Implementing DMZ prevents malicious individuals from accessing the organization’s internal network from the Internet, or from using services, protocols, or ports in an unauthorized manner.

1.3.3

Implement anti-spoofing measures to detect and prevent fraudulent source IP addresses from entering the network.

Implement anti-spoofing measures to filter forged IP addresses entering the internal network and causing compromise.

1.3.4

Do not allow unauthorized traffic from the cardholder data environment to the internet.

Evaluate all traffic outbound from the cardholder data environment to the internet to ensure that it follows established, authorized rules and restricts traffic to only authorized communications.

1.3.5

Allow only established connections to the network.

Examine the firewall and router configurations to verify that the firewall permits only established connections into the internal network and blocks any inbound connections not associated with a previously established session. This prevents malicious traffic from trying to trick the firewall into allowing the connection.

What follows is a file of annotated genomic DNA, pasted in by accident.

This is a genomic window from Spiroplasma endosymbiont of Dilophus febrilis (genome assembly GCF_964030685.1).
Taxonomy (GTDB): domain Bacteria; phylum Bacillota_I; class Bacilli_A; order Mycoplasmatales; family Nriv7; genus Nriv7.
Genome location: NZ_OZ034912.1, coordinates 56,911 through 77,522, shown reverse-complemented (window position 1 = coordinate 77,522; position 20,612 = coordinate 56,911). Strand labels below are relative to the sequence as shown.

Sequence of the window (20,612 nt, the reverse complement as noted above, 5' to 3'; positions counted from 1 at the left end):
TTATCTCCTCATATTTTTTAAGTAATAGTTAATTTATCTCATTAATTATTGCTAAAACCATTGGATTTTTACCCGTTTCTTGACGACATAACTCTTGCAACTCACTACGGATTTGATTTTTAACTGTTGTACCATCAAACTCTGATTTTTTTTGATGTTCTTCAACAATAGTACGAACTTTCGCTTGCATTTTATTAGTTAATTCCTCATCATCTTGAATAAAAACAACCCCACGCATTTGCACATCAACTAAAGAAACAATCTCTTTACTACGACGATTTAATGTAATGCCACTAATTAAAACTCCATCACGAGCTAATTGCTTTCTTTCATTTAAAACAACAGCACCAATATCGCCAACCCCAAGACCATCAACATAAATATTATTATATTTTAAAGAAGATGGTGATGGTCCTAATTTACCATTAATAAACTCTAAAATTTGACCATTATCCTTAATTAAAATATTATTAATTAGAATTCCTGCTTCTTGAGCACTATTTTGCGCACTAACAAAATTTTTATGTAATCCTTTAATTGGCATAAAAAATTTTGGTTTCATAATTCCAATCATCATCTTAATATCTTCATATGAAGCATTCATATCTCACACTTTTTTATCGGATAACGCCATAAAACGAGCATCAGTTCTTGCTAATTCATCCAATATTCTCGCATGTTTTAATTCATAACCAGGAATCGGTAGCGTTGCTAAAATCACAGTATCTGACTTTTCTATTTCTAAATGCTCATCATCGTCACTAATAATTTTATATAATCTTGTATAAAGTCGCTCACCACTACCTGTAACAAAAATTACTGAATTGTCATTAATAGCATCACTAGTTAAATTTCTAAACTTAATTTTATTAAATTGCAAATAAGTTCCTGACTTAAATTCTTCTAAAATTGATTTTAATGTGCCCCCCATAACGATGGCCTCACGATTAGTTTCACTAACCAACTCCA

1.4

Install personal firewall software on all portable computing devices connected to the internet and access the CDE while off the network.

Installing personal firewall software or equivalent functionality on any portable computing device protect devices from Internet-based attacks, that use the device to gain access to the organization’s systems and data once the device is reconnected to the network.

1.5